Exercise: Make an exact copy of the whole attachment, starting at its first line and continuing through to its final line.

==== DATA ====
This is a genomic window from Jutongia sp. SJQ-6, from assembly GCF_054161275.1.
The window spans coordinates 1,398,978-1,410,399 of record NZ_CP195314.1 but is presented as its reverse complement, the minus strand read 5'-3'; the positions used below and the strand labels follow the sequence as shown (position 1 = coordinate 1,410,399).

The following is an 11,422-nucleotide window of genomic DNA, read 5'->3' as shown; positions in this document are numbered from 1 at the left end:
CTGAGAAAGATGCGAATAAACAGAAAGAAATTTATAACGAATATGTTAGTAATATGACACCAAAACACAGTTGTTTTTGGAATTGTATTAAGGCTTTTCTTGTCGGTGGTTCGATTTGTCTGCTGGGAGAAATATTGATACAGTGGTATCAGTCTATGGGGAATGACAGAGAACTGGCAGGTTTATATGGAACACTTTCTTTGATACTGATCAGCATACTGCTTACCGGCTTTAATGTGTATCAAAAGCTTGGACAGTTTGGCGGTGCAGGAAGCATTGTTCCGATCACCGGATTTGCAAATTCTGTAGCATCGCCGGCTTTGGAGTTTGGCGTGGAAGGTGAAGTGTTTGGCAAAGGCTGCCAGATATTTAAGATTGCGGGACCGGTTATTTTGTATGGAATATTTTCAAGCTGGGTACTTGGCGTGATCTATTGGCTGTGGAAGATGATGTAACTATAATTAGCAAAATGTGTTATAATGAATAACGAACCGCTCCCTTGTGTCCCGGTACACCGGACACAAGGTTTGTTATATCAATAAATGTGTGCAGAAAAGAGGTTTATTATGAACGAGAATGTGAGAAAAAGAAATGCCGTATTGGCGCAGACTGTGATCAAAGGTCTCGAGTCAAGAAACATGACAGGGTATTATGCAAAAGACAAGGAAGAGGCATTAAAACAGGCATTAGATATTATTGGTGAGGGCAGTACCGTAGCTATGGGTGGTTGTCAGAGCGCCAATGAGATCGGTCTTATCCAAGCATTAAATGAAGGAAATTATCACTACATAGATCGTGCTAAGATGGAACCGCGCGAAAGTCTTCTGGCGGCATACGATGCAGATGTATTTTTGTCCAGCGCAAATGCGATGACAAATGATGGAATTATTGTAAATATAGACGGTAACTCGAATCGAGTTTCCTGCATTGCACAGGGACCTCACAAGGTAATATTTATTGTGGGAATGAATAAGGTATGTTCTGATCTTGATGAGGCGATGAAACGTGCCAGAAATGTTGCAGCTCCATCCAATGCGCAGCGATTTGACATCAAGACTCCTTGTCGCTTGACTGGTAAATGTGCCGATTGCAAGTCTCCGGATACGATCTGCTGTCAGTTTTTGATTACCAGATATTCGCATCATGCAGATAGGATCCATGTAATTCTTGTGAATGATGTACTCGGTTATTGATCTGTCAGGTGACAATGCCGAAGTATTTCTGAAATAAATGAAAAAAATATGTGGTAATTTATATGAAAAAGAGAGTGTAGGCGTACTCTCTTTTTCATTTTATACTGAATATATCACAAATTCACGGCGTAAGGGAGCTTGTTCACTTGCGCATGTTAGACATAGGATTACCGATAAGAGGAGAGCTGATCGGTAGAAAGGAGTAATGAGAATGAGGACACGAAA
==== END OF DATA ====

This is a genomic window from Jutongia sp. SJQ-6, from assembly GCF_054161275.1.
The window spans coordinates 1,398,978-1,410,399 of record NZ_CP195314.1 but is presented as its reverse complement, the minus strand read 5'-3'; the positions used below and the strand labels follow the sequence as shown (position 1 = coordinate 1,410,399).

The following is an 11,422-nucleotide window of genomic DNA, read 5'->3' as shown; positions in this document are numbered from 1 at the left end:
CTGAGAAAGATGCGAATAAACAGAAAGAAATTTATAACGAATATGTTAGTAATATGACACCAAAACACAGTTGTTTTTGGAATTGTATTAAGGCTTTTCTTGTCGGTGGTTCGATTTGTCTGCTGGGAGAAATATTGATACAGTGGTATCAGTCTATGGGGAATGACAGAGAACTGGCAGGTTTATATGGAACACTTTCTTTGATACTGATCAGCATACTGCTTACCGGCTTTAATGTGTATCAAAAGCTTGGACAGTTTGGCGGTGCAGGAAGCATTGTTCCGATCACCGGATTTGCAAATTCTGTAGCATCGCCGGCTTTGGAGTTTGGCGTGGAAGGTGAAGTGTTTGGCAAAGGCTGCCAGATATTTAAGATTGCGGGACCGGTTATTTTGTATGGAATATTTTCAAGCTGGGTACTTGGCGTGATCTATTGGCTGTGGAAGATGATGTAACTATAATTAGCAAAATGTGTTATAATGAATAACGAACCGCTCCCTTGTGTCCCGGTACACCGGACACAAGGTTTGTTATATCAATAAATGTGTGCAGAAAAGAGGTTTATTATGAACGAGAATGTGAGAAAAAGAAATGCCGTATTGGCGCAGACTGTGATCAAAGGTCTCGAGTCAAGAAACATGACAGGGTATTATGCAAAAGACAAGGAAGAGGCATTAAAACAGGCATTAGATATTATTGGTGAGGGCAGTACCGTAGCTATGGGTGGTTGTCAGAGCGCCAATGAGATCGGTCTTATCCAAGCATTAAATGAAGGAAATTATCACTACATAGATCGTGCTAAGATGGAACCGCGCGAAAGTCTTCTGGCGGCATACGATGCAGATGTATTTTTGTCCAGCGCAAATGCGATGACAAATGATGGAATTATTGTAAATATAGACGGTAACTCGAATCGAGTTTCCTGCATTGCACAGGGACCTCACAAGGTAATATTTATTGTGGGAATGAATAAGGTATGTTCTGATCTTGATGAGGCGATGAAACGTGCCAGAAATGTTGCAGCTCCATCCAATGCGCAGCGATTTGACATCAAGACTCCTTGTCGCTTGACTGGTAAATGTGCCGATTGCAAGTCTCCGGATACGATCTGCTGTCAGTTTTTGATTACCAGATATTCGCATCATGCAGATAGGATCCATGTAATTCTTGTGAATGATGTACTCGGTTATTGATCTGTCAGGTGACAATGCCGAAGTATTTCTGAAATAAATGAAAAAAATATGTGGTAATTTATATGAAAAAGAGAGTGTAGGCGTACTCTCTTTTTCATTTTATACTGAATATATCACAAATTCACGGCGTAAGGGAGCTTGTTCACTTGCGCATGTTAGACATAGGATTACCGATAAGAGGAGAGCTGATCGGTAGAAAGGAGTAATGAGAATGAGGACACGAAA